New York: New York News, Inc., 1982. Presumed First Edition, First printing thus. Newspaper. 60 pages. Illustrations. Some page browning. Folded in half. Some edge tears. The New York Daily News, officially titled the Daily News, is an American newspaper based in New York City. Founded in 1919 by Joseph Medill Patterson, as the Illustrated Daily News. It was the first U.S. daily printed in tabloid format, it reached its peak circulation in 1947, at 2.4 million copies a day. As of 2019 it was the eleventh-highest circulated newspaper in the United States. The Daily News was launched on June 26, 1919 as Illustrated Daily News. The Daily News was owned by the Tribune Company until 1993. New York's many subway commuters found the tabloid format easier to handle, and readership steadily grew. By the time of the paper's first anniversary in June 1920, circulation had climbed over 100,000 and by 1925, over a million. The Daily News carried the slogan "New York's Picture Newspaper" from 1920 to 1991, for its emphasis on photographs. A camera has been part of the newspaper's logo from day one. The paper's later slogan, developed from a 1985 ad campaign, is "New York's Hometown Newspaper", while another has been "The Eyes, the Ears, the Honest Voice of New York". The Daily News continues to include large and prominent photographs, for news, entertainment and sports, as well as intense city news coverage, celebrity gossip, classified ads, comics, a sports section, and an opinion section. John Warnock Hinckley Jr. (born May 29, 1955) is an American criminal who, on March 30, 1981, attempted to assassinate U.S. President Ronald Reagan in Washington, D.C. He wounded Reagan with a bullet from a revolver that ricocheted and hit Reagan in the chest. He also wounded police officer Thomas Delahanty and Secret Service agent Tim McCarthy, and he critically wounded Press Secretary James Brady, who was permanently disabled in the shooting. Hinckley was reportedly seeking fame in order to impress actress Jodie Foster, on whom he had an obsessive fixation. He was found not guilty by reason of insanity and remained under institutional psychiatric care until September 10, 2016. Public outcry over the verdict led to the Insanity Defense Reform Act of 1984, which altered the rules for consideration of mental illness of defendants in Federal Criminal Court proceedings in the United States. Hinckley was confined at St. Elizabeths Hospital in Washington, D.C. After Hinckley was admitted, tests found that he was an "unpredictably dangerous" man who might harm himself or any third party. Around 1987, Hinckley applied for a court order allowing him periodic home visits. As part of the consideration of the request, the judge ordered Hinckley's hospital room searched. Hospital officials found photographs and letters in Hinckley's room that showed a continued obsession with Foster, as well as evidence that Hinckley had exchanged letters with serial killer Ted Bundy and sought the address of the incarcerated Charles Manson, who had inspired Lynette Fromme to try to kill president of the United States Gerald Ford. The court denied Hinckley's request for additional privileges. Condition: Good.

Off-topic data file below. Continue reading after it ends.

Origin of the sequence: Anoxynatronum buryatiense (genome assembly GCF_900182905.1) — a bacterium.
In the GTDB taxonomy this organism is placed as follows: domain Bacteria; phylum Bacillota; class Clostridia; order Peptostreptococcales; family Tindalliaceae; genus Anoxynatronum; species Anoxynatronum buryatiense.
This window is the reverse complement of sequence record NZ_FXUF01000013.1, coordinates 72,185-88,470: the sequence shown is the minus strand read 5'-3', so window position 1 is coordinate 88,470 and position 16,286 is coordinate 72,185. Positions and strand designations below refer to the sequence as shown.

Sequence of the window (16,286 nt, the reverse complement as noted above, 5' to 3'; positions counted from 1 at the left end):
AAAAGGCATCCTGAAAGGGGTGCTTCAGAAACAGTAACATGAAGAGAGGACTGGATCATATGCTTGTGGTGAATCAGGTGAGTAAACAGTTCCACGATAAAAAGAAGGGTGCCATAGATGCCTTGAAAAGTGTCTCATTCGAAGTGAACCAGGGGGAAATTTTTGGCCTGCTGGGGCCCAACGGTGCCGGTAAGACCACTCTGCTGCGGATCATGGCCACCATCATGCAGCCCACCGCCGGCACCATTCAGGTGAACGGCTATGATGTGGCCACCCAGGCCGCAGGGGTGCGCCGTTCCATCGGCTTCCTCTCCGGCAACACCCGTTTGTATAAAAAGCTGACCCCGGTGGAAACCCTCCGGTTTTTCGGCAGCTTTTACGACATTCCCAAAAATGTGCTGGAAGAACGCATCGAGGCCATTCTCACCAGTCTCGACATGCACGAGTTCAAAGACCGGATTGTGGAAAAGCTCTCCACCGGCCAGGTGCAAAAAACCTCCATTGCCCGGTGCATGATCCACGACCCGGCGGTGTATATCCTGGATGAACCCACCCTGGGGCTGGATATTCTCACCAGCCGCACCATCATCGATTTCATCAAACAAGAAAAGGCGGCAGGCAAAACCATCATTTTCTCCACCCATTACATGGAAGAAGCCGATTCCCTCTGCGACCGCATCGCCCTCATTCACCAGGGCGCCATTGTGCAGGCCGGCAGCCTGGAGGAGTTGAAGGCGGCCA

Keywords: Journalism, Ronald Reagan, John Hinckley, Assassination, Mental Illness, Mental Hospital